I couldn’t find a lot of info on this movie film camera from Kodak. It was produced in 1950 until 1967 and uses 16mm film magazines. From what I found the magazines are no longer available but the film is. The cool thing is there was partially exposed film in the magazine that came with the camera, so I am going to try to unload it and have it developed. I will definitely share the result if it works. Who knows how old it is though. I can also reload the magazine with new film and thus still use this camera.

Cine-Kodak Royal Magazine Movie camera

Cine-Kodak Royal Magazine Movie camera

It has a 25mm f/1.9 interchangeable lens on the front. The aperture is adjustable from f/1.9 to f/22 with a focus distance from 12 inches to infinity. The viewfinder is apart from the lens with adjustment for different lenses from 152mm down to 15mm. The movement is spring action, so there is a crank on the side to wind the spring, then a button for the automatic movement. It runs at three different speeds of 16, 24, and 64 fpm (feet per minute).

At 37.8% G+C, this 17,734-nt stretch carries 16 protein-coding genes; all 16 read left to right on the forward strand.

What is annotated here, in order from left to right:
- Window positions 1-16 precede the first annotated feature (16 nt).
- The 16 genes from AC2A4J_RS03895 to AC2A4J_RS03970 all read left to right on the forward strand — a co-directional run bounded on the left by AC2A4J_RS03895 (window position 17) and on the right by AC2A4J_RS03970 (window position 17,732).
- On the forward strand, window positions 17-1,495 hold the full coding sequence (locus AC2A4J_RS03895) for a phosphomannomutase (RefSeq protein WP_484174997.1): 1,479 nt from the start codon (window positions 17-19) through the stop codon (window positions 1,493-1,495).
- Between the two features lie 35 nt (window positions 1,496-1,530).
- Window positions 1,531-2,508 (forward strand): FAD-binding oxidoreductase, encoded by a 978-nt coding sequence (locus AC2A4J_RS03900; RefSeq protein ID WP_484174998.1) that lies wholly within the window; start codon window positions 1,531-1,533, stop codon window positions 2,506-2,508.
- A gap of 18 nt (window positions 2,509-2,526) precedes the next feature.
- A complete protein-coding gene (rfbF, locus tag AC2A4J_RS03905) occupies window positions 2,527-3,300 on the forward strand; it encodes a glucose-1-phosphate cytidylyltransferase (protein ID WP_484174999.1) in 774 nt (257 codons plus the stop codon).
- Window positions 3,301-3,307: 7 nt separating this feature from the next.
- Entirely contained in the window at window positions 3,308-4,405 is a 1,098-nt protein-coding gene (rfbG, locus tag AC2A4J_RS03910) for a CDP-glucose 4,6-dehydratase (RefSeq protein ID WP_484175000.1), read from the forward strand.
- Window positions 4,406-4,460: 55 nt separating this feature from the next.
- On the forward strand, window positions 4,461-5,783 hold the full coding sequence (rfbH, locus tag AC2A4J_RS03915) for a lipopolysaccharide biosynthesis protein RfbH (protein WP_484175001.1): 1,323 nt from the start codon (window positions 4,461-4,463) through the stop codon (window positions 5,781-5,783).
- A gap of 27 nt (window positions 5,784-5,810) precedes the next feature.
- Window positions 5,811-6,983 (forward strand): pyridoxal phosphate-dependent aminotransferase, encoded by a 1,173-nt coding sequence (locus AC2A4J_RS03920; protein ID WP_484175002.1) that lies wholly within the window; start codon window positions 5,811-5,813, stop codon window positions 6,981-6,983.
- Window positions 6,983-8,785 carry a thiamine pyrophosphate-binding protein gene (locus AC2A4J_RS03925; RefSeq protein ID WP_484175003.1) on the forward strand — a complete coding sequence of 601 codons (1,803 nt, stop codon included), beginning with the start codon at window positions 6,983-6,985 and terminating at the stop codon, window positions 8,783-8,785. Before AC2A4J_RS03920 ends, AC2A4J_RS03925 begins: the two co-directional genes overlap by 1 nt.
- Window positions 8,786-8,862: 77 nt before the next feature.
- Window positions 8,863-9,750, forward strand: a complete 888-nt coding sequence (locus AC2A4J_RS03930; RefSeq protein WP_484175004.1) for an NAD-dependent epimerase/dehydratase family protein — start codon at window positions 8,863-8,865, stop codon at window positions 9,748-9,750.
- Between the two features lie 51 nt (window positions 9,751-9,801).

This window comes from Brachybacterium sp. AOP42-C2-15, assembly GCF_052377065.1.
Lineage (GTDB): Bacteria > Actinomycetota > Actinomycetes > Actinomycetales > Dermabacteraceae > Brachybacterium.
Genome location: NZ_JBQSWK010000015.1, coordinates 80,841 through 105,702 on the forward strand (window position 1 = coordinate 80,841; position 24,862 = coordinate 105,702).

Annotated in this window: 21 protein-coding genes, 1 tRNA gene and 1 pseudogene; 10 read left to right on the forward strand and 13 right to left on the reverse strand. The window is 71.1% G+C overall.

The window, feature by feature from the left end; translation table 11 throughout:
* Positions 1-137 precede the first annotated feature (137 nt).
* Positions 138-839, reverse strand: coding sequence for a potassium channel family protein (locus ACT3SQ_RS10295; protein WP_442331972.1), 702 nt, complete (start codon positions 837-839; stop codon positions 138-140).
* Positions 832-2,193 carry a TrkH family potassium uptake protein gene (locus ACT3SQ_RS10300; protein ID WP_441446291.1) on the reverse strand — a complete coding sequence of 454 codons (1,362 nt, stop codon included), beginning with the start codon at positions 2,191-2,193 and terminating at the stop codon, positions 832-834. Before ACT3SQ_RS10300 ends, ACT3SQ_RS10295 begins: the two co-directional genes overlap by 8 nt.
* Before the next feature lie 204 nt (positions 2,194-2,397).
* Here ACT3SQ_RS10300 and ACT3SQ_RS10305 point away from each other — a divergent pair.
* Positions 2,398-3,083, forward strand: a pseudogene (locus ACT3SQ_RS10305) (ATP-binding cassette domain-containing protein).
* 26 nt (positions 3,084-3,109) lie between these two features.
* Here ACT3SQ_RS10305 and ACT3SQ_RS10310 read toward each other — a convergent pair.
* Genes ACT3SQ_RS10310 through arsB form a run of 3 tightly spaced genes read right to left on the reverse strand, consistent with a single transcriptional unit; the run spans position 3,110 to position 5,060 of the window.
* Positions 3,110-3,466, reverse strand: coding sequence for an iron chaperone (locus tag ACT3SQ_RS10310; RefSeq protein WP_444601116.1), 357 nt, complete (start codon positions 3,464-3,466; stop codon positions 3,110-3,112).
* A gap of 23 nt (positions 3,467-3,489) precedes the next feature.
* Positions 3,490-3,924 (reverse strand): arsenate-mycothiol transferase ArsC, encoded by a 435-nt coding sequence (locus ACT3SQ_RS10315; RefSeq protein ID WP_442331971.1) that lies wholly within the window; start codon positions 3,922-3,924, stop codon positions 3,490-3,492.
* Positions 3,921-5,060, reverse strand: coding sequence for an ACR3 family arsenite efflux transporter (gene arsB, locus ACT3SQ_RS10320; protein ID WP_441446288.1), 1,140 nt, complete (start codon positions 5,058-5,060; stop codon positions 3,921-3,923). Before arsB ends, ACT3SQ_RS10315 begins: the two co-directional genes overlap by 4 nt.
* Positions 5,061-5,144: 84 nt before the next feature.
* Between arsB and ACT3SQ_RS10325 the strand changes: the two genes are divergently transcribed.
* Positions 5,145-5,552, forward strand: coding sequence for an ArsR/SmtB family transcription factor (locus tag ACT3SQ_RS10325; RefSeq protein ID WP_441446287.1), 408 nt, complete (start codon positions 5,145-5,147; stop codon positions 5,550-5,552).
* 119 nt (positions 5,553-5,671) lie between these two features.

Cine-Kodak Royal Magazine Movie camera 25mm lens

There is a little window in the door that shows the remaining unexposed footage in seconds. I have no idea at this point how long of a film reel the magazine can hold. When I got the camera it had 20 seconds remaining, so of course I shot the remaining. There is a little guide that shows what aperture to use in different scenes for Daylight Kodachrome Film, from Clear Sun Front Lighting to Open Shade Clear Sky.

Cine-Kodak Royal Magazine Movie camera aperture guide

This camera is a heavy little bugger. What I found it is listed at 1200kg, but that can’t be right, as that translates to over 2600 pounds! I assume it must be 1200g, which is about 2.6 pounds, though it feels a lot heavier than that.

Cine-Kodak Royal Magazine Movie camera open

If you know any more information on these cameras, I’d love to hear it. Just post in the comments below. Like I said, I fully intend to shoot film through all of these cameras and will definitely share on this blog any results. Make sure you subscribe so you can see that later!